I remember reading a study a few years ago that said that men’s mental capacity tends to peak at age 38. Well, today I turn 39 so this post could be kind of interesting.
If you listen to some education reformers, all teachers unions, and nearly all politicians the big problem in public education is a lack of money. Now, when I say problem, what I am referring to (as they do) is a lack of improvement in standardized test scores in the US. Right or wrong this is how most people measure progress in student learning. I think this is a bad way to do it but let’s roll with it for now.
When you have any kind of system, it initially works fairly badly. With iterations, it will become more efficient. We call that the learning curve. For example, Boeing recently boosted production of their 777 airliner. You can see why here:
The rate previously reached the seven-per-month mark in July 1997-Feb. 1998, Aug. 1998-Oct. 1999 and Nov. 2006-May 2010. Boeing said it “incorporated lessons learned” from the previous increases and, this time around, reduced production flow from 52 to 49 days from start to finish. “Days of flow were removed in wing spar, service-ready wing and final body join areas,” said Boeing. “The flow reduction is attributed to increased productivity in those areas.” Loftis added, “We are experiencing some of the all-time-best metrics.”
Most assembly line operations tend to become much more efficient over time but there comes a point where further improvement is harder and more expensive. This is called the Law of Diminishing Returns.
The tendency for a continuing application of effort or skill toward a particular project or goal to decline in effectiveness after a certain level of result has been achieved.
So can we apply this to the public education system? Well, first of all, it seems obvious it is an assembly line type operation. Children are processed in regular batches at regular intervals. The line workers (teachers) each focus on a particular specialty. Remember though the education system performed a miracle about 100 years ago. It transformed a largely agricultural society (US) into an industrial powerhouse the world had never seen. It produced vast quantities of products not just for the US, but the whole world. To be clear then, this revolution would not have been possible without the education system.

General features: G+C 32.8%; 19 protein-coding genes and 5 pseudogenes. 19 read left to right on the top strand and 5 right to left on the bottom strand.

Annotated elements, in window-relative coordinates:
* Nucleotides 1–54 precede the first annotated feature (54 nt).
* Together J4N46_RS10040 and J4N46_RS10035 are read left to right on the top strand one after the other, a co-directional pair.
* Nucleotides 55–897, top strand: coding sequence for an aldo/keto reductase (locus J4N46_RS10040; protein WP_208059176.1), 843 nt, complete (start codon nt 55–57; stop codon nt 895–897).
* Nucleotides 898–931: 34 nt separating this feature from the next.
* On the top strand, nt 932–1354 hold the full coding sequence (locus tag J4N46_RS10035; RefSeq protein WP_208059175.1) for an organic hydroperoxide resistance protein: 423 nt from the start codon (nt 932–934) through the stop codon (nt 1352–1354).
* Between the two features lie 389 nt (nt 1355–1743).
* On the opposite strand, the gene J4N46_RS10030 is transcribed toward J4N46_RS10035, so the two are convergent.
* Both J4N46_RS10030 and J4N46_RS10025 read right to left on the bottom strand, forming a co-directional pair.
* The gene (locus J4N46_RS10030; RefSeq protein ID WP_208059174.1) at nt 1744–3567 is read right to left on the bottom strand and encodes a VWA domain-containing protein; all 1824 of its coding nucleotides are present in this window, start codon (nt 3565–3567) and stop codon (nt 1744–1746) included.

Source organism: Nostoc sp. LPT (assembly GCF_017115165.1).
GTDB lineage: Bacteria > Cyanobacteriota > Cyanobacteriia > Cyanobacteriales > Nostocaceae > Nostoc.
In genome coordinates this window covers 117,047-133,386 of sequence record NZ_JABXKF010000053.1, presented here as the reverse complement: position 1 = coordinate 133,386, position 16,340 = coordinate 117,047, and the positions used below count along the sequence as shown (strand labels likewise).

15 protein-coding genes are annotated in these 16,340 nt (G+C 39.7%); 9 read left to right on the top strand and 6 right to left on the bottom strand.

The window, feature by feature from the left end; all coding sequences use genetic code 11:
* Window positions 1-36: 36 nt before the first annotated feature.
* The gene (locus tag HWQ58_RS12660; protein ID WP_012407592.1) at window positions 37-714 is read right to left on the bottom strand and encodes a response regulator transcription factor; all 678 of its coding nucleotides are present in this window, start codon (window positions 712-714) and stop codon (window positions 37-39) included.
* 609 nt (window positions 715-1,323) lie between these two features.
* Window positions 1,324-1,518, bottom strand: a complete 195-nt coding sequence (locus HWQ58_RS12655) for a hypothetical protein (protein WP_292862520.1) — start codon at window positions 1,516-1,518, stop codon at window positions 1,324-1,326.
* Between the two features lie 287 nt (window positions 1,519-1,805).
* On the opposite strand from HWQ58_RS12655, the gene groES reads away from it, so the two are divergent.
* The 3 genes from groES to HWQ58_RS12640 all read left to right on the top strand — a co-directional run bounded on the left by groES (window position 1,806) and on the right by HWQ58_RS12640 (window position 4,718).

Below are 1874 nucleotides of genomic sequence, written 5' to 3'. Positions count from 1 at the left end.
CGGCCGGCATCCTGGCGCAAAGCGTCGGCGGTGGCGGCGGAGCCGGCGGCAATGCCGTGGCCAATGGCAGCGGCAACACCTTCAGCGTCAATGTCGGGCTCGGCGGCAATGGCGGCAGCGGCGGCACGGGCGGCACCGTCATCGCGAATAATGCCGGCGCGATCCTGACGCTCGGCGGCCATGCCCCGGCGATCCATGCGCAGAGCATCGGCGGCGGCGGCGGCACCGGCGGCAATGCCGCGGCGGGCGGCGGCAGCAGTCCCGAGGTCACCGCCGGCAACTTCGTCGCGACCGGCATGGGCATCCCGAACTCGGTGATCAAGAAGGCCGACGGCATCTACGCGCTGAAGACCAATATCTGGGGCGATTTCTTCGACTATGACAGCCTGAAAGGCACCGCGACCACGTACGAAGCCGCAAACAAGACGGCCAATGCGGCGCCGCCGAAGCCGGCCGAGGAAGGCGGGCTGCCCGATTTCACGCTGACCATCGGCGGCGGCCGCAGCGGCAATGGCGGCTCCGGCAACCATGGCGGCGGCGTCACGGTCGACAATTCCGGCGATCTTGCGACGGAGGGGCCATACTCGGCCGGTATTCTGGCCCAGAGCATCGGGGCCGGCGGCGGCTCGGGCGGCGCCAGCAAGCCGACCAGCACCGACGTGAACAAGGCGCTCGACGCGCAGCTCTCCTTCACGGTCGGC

So why all the fuss about education reform? Well I think it’s because of the Law of Diminishing Returns.
This graph explains what is happening.
We are spending vast, and ever increasing amounts of money and not seeing any improvement in test scores. I think you could double spending (again) and not see any change.
So why is this? I think there are several reasons.
- Students aren’t buying into the notion that they need a good education to be successful.
- School work is much less interesting than all the other distractions in their life.
- The school system was designed standardized in order to be very scalable. This very quality make it very resistant to perturbations (reforms).
- An assembly line produces a standardized product. This is good when you are making factory workers, but not so good for making creative types for a knowledge based economy.
Feeding a bear doesn’t make it drive a car, it just makes it bigger. If we keep feeding the school system it will get more technology, more buildings, more administration, but student achievement will stay about the same. The system has reached the point of diminishing returns.
“And now, it’s time for something completely different. ” – Monty Python
So how did I do? Have I lost my mind due to advancing age?